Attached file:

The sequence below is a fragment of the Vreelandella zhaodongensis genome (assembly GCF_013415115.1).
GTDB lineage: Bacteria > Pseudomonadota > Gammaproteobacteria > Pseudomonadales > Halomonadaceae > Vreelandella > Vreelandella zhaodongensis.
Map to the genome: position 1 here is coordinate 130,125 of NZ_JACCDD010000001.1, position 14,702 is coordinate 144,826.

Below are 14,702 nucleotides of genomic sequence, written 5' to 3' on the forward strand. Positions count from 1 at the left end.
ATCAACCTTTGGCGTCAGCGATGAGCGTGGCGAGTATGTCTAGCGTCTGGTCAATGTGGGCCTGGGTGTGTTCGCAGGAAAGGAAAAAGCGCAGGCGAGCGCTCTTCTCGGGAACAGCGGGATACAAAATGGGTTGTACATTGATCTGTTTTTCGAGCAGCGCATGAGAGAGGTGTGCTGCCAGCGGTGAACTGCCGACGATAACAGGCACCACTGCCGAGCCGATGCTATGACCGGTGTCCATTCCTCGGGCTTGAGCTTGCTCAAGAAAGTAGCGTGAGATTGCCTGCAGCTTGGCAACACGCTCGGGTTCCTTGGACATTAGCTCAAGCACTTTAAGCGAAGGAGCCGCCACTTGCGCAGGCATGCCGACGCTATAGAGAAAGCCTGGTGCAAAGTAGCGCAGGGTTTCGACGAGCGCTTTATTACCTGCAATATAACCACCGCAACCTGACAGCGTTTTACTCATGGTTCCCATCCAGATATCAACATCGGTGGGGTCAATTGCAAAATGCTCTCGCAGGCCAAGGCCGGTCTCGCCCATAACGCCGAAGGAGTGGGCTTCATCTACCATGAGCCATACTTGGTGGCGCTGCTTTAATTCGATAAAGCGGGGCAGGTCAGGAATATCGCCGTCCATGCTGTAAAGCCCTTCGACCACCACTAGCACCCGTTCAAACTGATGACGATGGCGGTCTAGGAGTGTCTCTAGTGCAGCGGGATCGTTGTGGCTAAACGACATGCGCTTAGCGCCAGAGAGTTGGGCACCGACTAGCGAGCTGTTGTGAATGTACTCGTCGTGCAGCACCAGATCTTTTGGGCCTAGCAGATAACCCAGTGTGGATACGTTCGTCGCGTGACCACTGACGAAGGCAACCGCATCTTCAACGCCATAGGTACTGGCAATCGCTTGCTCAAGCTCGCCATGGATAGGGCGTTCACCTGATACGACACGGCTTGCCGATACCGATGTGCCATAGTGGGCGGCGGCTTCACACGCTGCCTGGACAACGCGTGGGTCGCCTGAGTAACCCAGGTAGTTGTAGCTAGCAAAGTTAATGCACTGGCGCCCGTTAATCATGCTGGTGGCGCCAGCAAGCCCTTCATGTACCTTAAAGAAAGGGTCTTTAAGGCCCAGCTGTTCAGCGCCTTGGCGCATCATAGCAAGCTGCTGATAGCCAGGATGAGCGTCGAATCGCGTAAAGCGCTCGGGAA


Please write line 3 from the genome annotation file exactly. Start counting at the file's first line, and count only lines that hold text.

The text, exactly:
Map to the genome: position 1 here is coordinate 130,125 of NZ_JACCDD010000001.1, position 14,702 is coordinate 144,826.